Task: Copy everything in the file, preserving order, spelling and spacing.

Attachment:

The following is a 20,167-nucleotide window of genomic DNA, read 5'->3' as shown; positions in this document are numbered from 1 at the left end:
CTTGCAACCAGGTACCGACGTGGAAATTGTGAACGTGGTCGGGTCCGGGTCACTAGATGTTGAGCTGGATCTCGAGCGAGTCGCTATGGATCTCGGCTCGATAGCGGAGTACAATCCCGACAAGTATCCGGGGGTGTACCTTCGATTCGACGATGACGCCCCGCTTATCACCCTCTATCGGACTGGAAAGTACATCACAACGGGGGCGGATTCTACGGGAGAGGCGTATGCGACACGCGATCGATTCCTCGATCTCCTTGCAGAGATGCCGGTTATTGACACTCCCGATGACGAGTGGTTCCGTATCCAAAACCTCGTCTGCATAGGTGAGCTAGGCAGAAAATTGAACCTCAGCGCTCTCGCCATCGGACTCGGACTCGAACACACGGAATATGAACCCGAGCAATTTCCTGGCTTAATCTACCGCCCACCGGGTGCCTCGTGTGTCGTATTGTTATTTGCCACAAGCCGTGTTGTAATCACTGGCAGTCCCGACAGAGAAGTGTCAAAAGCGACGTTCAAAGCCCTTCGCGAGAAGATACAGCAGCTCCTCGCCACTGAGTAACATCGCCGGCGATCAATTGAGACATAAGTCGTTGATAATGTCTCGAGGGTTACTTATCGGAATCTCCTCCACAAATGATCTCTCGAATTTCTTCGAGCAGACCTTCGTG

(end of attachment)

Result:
The following is a 20,167-nucleotide window of genomic DNA, read 5'->3' as shown; positions in this document are numbered from 1 at the left end:
CTTGCAACCAGGTACCGACGTGGAAATTGTGAACGTGGTCGGGTCCGGGTCACTAGATGTTGAGCTGGATCTCGAGCGAGTCGCTATGGATCTCGGCTCGATAGCGGAGTACAATCCCGACAAGTATCCGGGGGTGTACCTTCGATTCGACGATGACGCCCCGCTTATCACCCTCTATCGGACTGGAAAGTACATCACAACGGGGGCGGATTCTACGGGAGAGGCGTATGCGACACGCGATCGATTCCTCGATCTCCTTGCAGAGATGCCGGTTATTGACACTCCCGATGACGAGTGGTTCCGTATCCAAAACCTCGTCTGCATAGGTGAGCTAGGCAGAAAATTGAACCTCAGCGCTCTCGCCATCGGACTCGGACTCGAACACACGGAATATGAACCCGAGCAATTTCCTGGCTTAATCTACCGCCCACCGGGTGCCTCGTGTGTCGTATTGTTATTTGCCACAAGCCGTGTTGTAATCACTGGCAGTCCCGACAGAGAAGTGTCAAAAGCGACGTTCAAAGCCCTTCGCGAGAAGATACAGCAGCTCCTCGCCACTGAGTAACATCGCCGGCGATCAATTGAGACATAAGTCGTTGATAATGTCTCGAGGGTTACTTATCGGAATCTCCTCCACAAATGATCTCTCGAATTTCTTCGAGCAGACCTTCGTG